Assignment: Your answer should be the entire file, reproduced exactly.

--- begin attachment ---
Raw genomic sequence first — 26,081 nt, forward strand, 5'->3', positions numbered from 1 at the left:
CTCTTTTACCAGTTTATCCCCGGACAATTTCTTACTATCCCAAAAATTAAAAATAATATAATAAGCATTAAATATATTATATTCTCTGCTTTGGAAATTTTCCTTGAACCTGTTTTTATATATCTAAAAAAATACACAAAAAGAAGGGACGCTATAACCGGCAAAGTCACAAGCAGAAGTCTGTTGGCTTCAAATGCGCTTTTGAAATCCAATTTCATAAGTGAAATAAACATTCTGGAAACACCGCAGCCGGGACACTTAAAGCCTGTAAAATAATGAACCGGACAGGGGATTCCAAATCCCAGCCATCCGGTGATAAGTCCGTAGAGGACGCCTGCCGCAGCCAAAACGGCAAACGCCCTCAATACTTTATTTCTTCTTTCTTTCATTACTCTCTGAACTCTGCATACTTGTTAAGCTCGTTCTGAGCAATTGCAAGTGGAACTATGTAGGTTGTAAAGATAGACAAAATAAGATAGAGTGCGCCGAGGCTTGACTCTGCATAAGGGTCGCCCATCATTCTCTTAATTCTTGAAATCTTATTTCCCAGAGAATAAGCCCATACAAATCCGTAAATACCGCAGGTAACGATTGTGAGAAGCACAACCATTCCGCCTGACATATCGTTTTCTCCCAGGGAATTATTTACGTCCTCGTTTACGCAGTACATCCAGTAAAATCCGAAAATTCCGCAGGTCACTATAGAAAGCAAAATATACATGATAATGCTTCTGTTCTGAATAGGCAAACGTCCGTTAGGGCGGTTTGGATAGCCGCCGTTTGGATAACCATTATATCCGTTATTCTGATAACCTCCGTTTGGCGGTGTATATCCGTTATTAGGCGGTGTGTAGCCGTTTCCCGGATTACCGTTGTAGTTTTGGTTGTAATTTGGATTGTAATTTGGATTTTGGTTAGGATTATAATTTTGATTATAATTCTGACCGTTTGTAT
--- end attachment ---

Raw genomic sequence first — 26,081 nt, forward strand, 5'->3', positions numbered from 1 at the left:
CTCTTTTACCAGTTTATCCCCGGACAATTTCTTACTATCCCAAAAATTAAAAATAATATAATAAGCATTAAATATATTATATTCTCTGCTTTGGAAATTTTCCTTGAACCTGTTTTTATATATCTAAAAAAATACACAAAAAGAAGGGACGCTATAACCGGCAAAGTCACAAGCAGAAGTCTGTTGGCTTCAAATGCGCTTTTGAAATCCAATTTCATAAGTGAAATAAACATTCTGGAAACACCGCAGCCGGGACACTTAAAGCCTGTAAAATAATGAACCGGACAGGGGATTCCAAATCCCAGCCATCCGGTGATAAGTCCGTAGAGGACGCCTGCCGCAGCCAAAACGGCAAACGCCCTCAATACTTTATTTCTTCTTTCTTTCATTACTCTCTGAACTCTGCATACTTGTTAAGCTCGTTCTGAGCAATTGCAAGTGGAACTATGTAGGTTGTAAAGATAGACAAAATAAGATAGAGTGCGCCGAGGCTTGACTCTGCATAAGGGTCGCCCATCATTCTCTTAATTCTTGAAATCTTATTTCCCAGAGAATAAGCCCATACAAATCCGTAAATACCGCAGGTAACGATTGTGAGAAGCACAACCATTCCGCCTGACATATCGTTTTCTCCCAGGGAATTATTTACGTCCTCGTTTACGCAGTACATCCAGTAAAATCCGAAAATTCCGCAGGTCACTATAGAAAGCAAAATATACATGATAATGCTTCTGTTCTGAATAGGCAAACGTCCGTTAGGGCGGTTTGGATAGCCGCCGTTTGGATAACCATTATATCCGTTATTCTGATAACCTCCGTTTGGCGGTGTATATCCGTTATTAGGCGGTGTGTAGCCGTTTCCCGGATTACCGTTGTAGTTTTGGTTGTAATTTGGATTGTAATTTGGATTTTGGTTAGGATTATAATTTTGATTATAATTCTGACCGTTTGTAT